And they don’t mean we’re on the cusp of an age of professional gaelic football (or hurling) either. For fuck’s sake, where is the money going to come from to sustain two professional codes on an island of just under six million people? Unlike the Premiership, the GAA will not earn megabucks from selling the rights to its games all over the world and so, with limited enough income from gate receipts and sponsorship, there’s clearly not going to be a massive pot of money to sustain a professional GAA. It’s simply too small in scale and with the increasingly unworkable and unfair championship structures in both hurling and football, it’s not as if the GAA has got a wonderfully dependable product to pimp.
In this context, the comparisons with rugby might seem to be more apt but any perceived likeness is, IMHO, more apparent than real. The organisation of rugby, no more than soccer, is a very different kettle of fish compared to gaelic football and hurling. Like soccer, it has both a club and an international dimension and it has a major money-spinning European competition keeping it going in this part of the world. I’m not convinced that the misfortunes currently facing rugby in Wales or elsewhere can easily be transferred to the GAA, where professionalism on the level seen in rugby simply can’t, given the simple arithmetic, happen. The extremely rigid rules about players transferring allegiance from one county to another also militate against such a development. As Tommy Conlon points out, this rule – which has been in place for over 120 years – effectively means that players are chained to their roots ensuring that, unlike in almost all other sports, the very best players aren’t always allowed to rise to the top. That, however, is one for another day.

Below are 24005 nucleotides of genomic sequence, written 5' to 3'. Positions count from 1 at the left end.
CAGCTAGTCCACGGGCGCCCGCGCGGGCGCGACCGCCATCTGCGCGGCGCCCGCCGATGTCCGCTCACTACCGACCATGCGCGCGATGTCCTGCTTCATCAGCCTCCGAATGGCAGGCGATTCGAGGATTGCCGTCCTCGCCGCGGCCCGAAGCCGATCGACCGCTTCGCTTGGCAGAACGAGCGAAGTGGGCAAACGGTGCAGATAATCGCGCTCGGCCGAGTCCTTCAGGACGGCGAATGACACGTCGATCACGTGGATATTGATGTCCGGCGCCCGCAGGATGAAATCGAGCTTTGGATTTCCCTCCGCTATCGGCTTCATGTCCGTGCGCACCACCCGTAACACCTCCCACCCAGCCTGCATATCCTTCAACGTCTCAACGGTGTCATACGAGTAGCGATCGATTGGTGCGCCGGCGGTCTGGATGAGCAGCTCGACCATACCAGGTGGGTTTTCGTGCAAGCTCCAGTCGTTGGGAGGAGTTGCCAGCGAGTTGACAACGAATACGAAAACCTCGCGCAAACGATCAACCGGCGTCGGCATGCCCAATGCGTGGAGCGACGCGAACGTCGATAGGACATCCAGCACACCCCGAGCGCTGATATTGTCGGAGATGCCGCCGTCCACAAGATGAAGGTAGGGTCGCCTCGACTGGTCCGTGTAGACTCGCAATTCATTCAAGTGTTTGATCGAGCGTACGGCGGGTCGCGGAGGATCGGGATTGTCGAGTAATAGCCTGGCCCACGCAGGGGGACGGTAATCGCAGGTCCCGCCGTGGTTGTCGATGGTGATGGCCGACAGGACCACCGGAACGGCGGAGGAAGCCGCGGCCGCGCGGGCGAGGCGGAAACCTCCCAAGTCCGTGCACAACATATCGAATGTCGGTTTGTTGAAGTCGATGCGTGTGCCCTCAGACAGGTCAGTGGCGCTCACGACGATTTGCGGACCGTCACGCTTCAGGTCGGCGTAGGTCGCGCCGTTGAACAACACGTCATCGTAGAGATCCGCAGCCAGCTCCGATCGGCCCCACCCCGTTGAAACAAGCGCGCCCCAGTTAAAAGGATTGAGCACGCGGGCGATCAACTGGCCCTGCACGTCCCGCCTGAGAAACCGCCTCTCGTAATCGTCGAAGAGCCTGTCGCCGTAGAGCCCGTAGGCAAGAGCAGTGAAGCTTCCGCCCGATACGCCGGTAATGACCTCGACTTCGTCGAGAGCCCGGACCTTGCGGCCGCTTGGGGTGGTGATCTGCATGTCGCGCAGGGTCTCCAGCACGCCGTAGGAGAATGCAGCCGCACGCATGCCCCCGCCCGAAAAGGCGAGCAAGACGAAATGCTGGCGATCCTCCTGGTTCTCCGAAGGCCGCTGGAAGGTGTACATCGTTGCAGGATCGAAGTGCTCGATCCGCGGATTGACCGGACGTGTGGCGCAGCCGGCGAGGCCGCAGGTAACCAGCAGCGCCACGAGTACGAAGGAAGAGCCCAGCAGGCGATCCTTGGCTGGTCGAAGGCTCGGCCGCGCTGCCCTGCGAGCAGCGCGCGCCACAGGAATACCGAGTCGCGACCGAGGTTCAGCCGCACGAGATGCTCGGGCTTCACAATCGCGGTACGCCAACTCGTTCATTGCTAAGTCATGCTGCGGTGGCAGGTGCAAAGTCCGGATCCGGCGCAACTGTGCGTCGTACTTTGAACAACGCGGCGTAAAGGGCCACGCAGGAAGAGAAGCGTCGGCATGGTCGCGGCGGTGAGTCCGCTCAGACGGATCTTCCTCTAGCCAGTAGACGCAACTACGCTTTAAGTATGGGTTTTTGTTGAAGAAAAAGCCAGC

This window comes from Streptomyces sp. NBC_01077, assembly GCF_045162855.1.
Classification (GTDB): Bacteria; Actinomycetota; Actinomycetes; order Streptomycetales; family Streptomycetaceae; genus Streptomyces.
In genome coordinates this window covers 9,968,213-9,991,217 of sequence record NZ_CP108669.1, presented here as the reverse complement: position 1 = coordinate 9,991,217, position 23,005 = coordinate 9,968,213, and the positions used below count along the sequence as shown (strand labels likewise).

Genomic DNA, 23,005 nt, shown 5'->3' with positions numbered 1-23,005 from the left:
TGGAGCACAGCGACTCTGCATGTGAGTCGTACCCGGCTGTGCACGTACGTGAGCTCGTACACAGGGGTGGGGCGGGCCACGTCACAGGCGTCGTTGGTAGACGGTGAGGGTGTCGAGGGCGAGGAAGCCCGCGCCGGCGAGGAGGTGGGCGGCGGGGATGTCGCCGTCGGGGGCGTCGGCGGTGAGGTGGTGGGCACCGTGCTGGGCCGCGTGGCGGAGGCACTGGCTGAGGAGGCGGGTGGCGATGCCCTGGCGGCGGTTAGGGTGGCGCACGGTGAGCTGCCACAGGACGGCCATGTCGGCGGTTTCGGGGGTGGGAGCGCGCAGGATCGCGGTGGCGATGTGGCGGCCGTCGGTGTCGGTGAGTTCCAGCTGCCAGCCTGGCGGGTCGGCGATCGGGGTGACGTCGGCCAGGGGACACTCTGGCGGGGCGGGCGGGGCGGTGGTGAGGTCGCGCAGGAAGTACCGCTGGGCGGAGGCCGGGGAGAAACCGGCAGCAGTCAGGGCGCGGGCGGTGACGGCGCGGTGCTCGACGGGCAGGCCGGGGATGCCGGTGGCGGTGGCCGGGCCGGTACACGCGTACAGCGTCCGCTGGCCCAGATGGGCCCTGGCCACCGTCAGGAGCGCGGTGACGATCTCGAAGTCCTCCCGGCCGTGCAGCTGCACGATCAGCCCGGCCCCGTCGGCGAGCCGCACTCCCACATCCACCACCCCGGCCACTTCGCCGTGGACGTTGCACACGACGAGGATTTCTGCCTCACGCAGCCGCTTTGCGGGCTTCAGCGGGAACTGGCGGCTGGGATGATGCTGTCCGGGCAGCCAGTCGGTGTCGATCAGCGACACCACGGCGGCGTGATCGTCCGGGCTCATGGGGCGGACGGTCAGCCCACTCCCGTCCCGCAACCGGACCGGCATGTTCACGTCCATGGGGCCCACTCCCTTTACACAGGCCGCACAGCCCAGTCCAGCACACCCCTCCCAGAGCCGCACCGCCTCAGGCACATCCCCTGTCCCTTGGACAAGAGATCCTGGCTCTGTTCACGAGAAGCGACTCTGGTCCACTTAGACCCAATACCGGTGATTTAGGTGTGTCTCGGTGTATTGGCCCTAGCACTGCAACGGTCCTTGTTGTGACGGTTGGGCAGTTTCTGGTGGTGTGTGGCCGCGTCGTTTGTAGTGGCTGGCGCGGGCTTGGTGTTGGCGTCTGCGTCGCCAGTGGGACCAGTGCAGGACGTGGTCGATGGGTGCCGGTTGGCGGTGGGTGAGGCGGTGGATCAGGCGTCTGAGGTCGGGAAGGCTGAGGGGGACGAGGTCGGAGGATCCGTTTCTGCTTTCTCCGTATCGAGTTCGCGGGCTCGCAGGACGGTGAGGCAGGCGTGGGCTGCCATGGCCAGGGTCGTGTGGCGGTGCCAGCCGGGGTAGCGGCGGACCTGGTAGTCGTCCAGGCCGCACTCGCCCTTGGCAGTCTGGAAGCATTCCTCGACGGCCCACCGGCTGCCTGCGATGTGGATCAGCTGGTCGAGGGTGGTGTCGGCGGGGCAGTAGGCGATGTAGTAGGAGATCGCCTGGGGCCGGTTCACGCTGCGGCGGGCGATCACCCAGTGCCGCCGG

For now, with Saturday’s Central Council vote behind us, the issue has been resolved from the point of view of the GAA. Those poor, holier-than-thou souls on county boards up and down the country can rest happily that they won’t have to dirty their hands dishing out the filthy lucre to the players (they can continue to concentrate instead on paying their managers) and can convince themselves that they’ve fought the good fight to preserve all that is good about the GAA. Well done, lads: not for the first time, you’ve done the country some service.
Meanwhile, the players will continue to bust their asses in preparation for the new campaign and I doubt very much that, in doing so, they’ll give all that much thought to the modest amount of dough they’ll get at the back end of the year. Like every other year, it’s the silverware, the medals and the chance to make history for their county of birth that’ll be uppermost in their minds. And in ours too, I reckon, once this storm in a teacup finally abates.